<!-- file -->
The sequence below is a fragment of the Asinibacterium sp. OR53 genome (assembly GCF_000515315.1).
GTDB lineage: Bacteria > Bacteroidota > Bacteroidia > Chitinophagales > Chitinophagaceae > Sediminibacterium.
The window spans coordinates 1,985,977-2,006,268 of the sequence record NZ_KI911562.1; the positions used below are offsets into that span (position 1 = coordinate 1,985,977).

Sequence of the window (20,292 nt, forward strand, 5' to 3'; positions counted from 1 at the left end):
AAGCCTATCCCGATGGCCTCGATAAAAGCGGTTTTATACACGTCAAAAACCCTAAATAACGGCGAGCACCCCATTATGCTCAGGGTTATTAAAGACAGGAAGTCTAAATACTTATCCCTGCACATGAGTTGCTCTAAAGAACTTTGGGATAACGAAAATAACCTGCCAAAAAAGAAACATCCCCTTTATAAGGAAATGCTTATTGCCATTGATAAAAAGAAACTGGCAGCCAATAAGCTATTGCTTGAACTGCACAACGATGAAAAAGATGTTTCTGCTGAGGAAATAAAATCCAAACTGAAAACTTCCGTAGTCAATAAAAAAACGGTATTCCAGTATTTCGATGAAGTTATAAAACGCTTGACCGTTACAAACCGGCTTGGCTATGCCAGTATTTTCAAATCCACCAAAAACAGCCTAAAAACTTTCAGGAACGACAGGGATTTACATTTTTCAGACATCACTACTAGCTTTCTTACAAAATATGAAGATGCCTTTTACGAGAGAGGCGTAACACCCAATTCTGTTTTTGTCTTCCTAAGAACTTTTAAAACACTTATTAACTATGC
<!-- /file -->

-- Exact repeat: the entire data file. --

The sequence below is a fragment of the Asinibacterium sp. OR53 genome (assembly GCF_000515315.1).
GTDB lineage: Bacteria > Bacteroidota > Bacteroidia > Chitinophagales > Chitinophagaceae > Sediminibacterium.
The window spans coordinates 1,985,977-2,006,268 of the sequence record NZ_KI911562.1; the positions used below are offsets into that span (position 1 = coordinate 1,985,977).

Sequence of the window (20,292 nt, forward strand, 5' to 3'; positions counted from 1 at the left end):
AAGCCTATCCCGATGGCCTCGATAAAAGCGGTTTTATACACGTCAAAAACCCTAAATAACGGCGAGCACCCCATTATGCTCAGGGTTATTAAAGACAGGAAGTCTAAATACTTATCCCTGCACATGAGTTGCTCTAAAGAACTTTGGGATAACGAAAATAACCTGCCAAAAAAGAAACATCCCCTTTATAAGGAAATGCTTATTGCCATTGATAAAAAGAAACTGGCAGCCAATAAGCTATTGCTTGAACTGCACAACGATGAAAAAGATGTTTCTGCTGAGGAAATAAAATCCAAACTGAAAACTTCCGTAGTCAATAAAAAAACGGTATTCCAGTATTTCGATGAAGTTATAAAACGCTTGACCGTTACAAACCGGCTTGGCTATGCCAGTATTTTCAAATCCACCAAAAACAGCCTAAAAACTTTCAGGAACGACAGGGATTTACATTTTTCAGACATCACTACTAGCTTTCTTACAAAATATGAAGATGCCTTTTACGAGAGAGGCGTAACACCCAATTCTGTTTTTGTCTTCCTAAGAACTTTTAAAACACTTATTAACTATGC